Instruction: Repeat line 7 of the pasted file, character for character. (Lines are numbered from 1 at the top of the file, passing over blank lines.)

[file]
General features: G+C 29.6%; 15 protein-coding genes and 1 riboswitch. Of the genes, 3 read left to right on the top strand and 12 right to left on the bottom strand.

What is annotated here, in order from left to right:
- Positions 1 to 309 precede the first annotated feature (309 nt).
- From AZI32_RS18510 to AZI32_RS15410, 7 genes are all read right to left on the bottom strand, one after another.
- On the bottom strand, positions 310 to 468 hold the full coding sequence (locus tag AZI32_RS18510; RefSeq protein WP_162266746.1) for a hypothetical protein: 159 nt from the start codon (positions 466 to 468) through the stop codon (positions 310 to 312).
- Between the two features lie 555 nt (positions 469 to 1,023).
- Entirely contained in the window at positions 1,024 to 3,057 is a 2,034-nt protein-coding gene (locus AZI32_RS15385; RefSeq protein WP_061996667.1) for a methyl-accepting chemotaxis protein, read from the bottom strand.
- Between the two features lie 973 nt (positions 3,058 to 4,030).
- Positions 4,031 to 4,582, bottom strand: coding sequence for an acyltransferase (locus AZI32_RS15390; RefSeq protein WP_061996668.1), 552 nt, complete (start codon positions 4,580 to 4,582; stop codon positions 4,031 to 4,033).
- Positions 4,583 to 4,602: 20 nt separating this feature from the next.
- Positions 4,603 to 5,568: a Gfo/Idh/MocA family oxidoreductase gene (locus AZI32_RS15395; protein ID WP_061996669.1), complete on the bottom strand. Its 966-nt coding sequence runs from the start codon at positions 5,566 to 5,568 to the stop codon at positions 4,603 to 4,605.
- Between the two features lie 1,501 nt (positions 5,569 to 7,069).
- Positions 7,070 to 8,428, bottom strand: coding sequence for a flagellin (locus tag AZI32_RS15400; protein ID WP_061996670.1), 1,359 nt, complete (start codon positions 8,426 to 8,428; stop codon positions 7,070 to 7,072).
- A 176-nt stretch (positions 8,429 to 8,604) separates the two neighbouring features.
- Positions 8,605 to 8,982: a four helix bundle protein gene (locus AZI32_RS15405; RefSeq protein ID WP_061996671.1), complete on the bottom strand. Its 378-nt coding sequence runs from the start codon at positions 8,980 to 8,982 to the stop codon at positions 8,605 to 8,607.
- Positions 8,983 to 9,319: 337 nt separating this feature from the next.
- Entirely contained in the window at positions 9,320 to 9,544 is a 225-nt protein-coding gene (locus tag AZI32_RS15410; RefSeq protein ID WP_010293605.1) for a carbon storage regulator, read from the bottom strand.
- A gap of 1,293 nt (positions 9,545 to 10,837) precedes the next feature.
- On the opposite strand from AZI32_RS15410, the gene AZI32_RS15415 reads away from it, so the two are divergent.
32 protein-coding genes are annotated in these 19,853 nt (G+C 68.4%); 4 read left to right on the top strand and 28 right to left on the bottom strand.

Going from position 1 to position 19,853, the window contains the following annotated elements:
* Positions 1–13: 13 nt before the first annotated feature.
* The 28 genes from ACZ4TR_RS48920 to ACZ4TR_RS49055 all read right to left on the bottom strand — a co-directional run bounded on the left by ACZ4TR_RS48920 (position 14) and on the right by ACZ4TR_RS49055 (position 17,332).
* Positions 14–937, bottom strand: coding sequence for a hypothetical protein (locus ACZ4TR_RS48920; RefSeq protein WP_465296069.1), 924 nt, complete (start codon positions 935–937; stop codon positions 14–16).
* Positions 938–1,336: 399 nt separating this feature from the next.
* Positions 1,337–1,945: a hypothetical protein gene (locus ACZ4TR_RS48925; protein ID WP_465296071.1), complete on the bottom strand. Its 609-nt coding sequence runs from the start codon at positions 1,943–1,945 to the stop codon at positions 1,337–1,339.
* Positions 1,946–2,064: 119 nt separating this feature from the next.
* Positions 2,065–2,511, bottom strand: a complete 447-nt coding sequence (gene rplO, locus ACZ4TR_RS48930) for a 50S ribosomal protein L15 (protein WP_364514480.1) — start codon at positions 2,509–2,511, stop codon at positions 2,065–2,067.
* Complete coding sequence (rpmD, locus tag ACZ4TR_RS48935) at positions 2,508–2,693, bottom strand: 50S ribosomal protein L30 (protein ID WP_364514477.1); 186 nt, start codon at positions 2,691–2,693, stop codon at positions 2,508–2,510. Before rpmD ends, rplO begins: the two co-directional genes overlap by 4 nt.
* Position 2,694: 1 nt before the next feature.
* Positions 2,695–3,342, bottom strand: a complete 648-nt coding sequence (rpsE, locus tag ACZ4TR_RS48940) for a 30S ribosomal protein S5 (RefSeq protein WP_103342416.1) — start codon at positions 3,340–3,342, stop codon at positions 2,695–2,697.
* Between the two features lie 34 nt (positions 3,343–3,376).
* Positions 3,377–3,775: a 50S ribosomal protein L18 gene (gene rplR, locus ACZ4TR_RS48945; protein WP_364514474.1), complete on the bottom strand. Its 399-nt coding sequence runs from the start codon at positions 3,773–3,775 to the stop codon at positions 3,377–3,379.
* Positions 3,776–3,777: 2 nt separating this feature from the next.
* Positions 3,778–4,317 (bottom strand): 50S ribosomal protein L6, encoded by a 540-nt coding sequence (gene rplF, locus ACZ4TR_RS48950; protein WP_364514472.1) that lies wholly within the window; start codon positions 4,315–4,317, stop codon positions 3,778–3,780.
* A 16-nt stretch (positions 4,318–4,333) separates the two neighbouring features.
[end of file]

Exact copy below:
- Entirely contained in the window at positions 1,024 to 3,057 is a 2,034-nt protein-coding gene (locus AZI32_RS15385; RefSeq protein WP_061996667.1) for a methyl-accepting chemotaxis protein, read from the bottom strand.